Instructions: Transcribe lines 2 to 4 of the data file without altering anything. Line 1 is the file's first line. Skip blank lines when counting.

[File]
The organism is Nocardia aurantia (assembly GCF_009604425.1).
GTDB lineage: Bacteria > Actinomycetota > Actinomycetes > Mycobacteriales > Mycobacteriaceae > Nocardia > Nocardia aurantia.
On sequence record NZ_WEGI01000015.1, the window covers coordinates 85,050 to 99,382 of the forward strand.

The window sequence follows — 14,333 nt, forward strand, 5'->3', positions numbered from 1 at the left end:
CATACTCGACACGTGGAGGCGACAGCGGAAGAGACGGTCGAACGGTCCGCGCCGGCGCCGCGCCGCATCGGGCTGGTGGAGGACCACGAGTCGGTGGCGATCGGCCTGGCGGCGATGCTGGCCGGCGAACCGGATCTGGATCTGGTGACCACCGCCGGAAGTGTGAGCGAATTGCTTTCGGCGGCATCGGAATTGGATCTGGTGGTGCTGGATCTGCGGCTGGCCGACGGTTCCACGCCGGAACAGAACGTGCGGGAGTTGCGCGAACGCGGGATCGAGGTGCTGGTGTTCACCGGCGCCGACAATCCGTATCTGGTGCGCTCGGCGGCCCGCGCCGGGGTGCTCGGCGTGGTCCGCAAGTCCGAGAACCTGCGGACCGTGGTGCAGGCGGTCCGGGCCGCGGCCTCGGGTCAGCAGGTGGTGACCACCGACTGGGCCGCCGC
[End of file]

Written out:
GTDB lineage: Bacteria > Actinomycetota > Actinomycetes > Mycobacteriales > Mycobacteriaceae > Nocardia > Nocardia aurantia.
On sequence record NZ_WEGI01000015.1, the window covers coordinates 85,050 to 99,382 of the forward strand.

The window sequence follows — 14,333 nt, forward strand, 5'->3', positions numbered from 1 at the left end: